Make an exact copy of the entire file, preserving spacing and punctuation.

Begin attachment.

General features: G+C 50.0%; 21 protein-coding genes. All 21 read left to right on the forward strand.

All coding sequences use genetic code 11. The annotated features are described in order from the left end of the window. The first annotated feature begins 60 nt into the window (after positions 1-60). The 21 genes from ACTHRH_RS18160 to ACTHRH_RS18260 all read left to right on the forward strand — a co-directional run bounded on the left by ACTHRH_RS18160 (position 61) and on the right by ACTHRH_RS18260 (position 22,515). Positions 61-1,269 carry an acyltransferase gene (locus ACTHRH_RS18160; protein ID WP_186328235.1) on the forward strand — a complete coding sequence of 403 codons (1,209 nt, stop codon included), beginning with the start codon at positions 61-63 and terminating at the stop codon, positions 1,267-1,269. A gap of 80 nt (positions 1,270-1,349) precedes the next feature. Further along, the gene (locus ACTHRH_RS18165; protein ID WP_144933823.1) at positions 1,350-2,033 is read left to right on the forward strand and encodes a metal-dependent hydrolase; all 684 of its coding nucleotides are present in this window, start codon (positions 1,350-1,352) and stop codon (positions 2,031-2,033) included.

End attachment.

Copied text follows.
General features: G+C 50.0%; 21 protein-coding genes. All 21 read left to right on the forward strand.

All coding sequences use genetic code 11. The annotated features are described in order from the left end of the window. The first annotated feature begins 60 nt into the window (after positions 1-60). The 21 genes from ACTHRH_RS18160 to ACTHRH_RS18260 all read left to right on the forward strand — a co-directional run bounded on the left by ACTHRH_RS18160 (position 61) and on the right by ACTHRH_RS18260 (position 22,515). Positions 61-1,269 carry an acyltransferase gene (locus ACTHRH_RS18160; protein ID WP_186328235.1) on the forward strand — a complete coding sequence of 403 codons (1,209 nt, stop codon included), beginning with the start codon at positions 61-63 and terminating at the stop codon, positions 1,267-1,269. A gap of 80 nt (positions 1,270-1,349) precedes the next feature. Further along, the gene (locus ACTHRH_RS18165; protein ID WP_144933823.1) at positions 1,350-2,033 is read left to right on the forward strand and encodes a metal-dependent hydrolase; all 684 of its coding nucleotides are present in this window, start codon (positions 1,350-1,352) and stop codon (positions 2,031-2,033) included.